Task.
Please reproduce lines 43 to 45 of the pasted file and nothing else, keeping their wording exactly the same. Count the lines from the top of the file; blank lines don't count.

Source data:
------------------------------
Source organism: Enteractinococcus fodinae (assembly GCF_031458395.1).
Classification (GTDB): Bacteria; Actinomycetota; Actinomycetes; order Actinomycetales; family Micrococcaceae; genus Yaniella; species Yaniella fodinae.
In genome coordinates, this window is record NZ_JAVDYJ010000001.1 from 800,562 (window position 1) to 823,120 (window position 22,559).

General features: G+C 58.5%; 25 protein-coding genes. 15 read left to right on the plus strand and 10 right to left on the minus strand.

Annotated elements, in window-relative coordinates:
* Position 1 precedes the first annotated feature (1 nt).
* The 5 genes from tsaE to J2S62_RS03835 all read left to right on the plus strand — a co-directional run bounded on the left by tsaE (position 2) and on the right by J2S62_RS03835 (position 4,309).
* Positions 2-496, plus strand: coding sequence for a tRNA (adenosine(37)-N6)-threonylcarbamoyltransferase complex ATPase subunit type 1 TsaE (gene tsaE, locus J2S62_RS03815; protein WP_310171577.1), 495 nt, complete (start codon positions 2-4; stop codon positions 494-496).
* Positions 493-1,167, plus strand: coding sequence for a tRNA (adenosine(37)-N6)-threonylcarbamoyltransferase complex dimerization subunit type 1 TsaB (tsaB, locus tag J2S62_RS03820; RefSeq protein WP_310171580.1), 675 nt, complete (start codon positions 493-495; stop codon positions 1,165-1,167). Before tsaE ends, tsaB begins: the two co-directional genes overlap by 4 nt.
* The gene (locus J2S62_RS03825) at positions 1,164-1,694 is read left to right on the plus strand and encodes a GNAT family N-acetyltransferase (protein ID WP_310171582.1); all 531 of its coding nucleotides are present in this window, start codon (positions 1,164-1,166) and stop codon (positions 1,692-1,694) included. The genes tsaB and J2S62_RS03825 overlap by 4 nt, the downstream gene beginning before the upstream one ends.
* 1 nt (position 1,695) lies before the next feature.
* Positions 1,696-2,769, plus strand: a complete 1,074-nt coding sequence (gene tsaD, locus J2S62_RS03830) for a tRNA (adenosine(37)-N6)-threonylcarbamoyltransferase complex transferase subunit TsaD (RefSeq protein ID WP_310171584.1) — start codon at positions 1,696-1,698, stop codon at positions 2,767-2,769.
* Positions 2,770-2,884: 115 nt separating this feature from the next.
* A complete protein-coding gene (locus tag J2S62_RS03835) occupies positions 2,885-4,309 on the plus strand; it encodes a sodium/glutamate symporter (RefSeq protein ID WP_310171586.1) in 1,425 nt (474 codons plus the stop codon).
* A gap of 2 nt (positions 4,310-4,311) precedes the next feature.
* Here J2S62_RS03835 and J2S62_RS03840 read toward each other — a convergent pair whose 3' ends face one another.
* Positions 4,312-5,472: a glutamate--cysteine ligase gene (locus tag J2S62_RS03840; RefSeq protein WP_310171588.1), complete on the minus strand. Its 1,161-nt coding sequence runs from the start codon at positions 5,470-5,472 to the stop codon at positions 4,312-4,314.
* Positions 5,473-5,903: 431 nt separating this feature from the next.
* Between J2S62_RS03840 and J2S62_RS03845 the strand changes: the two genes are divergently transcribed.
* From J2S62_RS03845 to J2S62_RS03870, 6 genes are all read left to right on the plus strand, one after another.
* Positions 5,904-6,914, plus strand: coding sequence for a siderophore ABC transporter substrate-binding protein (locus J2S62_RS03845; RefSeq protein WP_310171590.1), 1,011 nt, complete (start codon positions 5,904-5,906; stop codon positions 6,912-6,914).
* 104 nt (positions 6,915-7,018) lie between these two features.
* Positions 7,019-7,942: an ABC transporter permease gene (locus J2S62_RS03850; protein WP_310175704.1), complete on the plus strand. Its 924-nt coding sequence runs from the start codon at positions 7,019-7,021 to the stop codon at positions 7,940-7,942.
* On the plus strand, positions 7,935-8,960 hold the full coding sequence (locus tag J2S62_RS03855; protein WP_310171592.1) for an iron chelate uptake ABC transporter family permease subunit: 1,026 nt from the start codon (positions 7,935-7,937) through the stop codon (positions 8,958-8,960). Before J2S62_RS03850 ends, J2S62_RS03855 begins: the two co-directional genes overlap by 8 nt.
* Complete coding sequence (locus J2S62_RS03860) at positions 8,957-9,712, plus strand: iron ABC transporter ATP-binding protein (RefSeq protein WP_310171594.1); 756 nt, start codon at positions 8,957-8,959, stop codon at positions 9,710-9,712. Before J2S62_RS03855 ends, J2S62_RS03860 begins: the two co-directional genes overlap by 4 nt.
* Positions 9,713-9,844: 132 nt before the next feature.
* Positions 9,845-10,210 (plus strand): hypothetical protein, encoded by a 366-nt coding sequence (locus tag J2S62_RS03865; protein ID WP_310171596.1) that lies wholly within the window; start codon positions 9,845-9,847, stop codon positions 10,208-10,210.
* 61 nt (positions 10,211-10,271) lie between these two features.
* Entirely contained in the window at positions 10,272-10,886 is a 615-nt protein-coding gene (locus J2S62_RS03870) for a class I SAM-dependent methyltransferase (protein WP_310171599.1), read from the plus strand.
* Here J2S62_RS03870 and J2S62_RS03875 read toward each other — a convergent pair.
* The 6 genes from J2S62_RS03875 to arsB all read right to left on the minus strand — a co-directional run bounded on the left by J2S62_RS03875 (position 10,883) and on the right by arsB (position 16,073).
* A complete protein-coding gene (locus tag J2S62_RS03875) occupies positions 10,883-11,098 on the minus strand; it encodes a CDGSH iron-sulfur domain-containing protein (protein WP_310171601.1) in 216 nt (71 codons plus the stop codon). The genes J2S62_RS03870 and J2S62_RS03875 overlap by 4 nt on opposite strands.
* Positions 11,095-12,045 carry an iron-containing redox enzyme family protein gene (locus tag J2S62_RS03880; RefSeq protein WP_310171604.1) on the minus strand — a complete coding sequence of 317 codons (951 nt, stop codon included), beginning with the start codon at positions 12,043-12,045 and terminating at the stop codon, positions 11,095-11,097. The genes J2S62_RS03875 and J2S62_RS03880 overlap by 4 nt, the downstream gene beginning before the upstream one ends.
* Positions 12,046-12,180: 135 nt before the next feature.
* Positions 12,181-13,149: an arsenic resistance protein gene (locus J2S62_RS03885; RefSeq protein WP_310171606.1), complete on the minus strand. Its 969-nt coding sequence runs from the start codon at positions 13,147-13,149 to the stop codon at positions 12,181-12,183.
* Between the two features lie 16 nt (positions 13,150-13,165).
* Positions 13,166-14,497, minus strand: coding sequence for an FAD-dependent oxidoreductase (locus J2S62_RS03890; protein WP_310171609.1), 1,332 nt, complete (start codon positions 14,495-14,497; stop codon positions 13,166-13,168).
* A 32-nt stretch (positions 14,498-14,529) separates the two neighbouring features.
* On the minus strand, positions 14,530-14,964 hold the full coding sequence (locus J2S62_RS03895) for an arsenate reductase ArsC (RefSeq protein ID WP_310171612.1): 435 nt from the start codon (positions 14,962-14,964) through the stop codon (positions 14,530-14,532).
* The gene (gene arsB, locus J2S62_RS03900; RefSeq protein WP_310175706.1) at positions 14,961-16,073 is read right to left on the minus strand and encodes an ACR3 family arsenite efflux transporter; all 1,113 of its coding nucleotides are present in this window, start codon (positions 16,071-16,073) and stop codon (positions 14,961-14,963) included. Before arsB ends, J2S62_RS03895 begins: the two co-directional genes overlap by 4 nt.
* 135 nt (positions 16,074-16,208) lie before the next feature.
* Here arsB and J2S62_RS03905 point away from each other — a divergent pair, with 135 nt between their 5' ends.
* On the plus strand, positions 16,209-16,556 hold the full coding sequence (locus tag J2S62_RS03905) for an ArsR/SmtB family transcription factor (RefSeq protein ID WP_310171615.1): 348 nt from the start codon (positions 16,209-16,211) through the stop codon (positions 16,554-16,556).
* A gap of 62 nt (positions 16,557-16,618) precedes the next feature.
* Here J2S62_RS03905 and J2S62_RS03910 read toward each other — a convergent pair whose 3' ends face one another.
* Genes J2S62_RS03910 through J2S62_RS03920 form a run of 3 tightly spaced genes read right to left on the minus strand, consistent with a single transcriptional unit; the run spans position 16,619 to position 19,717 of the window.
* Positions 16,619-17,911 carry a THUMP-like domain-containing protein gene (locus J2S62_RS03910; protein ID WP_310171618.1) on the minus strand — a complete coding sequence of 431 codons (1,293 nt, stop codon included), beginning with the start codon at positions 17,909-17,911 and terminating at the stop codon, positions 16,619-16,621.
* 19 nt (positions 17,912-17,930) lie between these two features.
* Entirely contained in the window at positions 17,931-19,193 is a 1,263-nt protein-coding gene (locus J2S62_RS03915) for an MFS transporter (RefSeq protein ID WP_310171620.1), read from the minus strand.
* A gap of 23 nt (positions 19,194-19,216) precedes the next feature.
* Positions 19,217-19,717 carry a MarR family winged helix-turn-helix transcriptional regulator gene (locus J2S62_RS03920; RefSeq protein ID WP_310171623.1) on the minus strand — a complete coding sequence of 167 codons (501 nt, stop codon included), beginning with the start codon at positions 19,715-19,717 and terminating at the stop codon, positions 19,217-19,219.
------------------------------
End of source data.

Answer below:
* On the plus strand, positions 16,209-16,556 hold the full coding sequence (locus tag J2S62_RS03905) for an ArsR/SmtB family transcription factor (RefSeq protein ID WP_310171615.1): 348 nt from the start codon (positions 16,209-16,211) through the stop codon (positions 16,554-16,556).
* A gap of 62 nt (positions 16,557-16,618) precedes the next feature.
* Here J2S62_RS03905 and J2S62_RS03910 read toward each other — a convergent pair whose 3' ends face one another.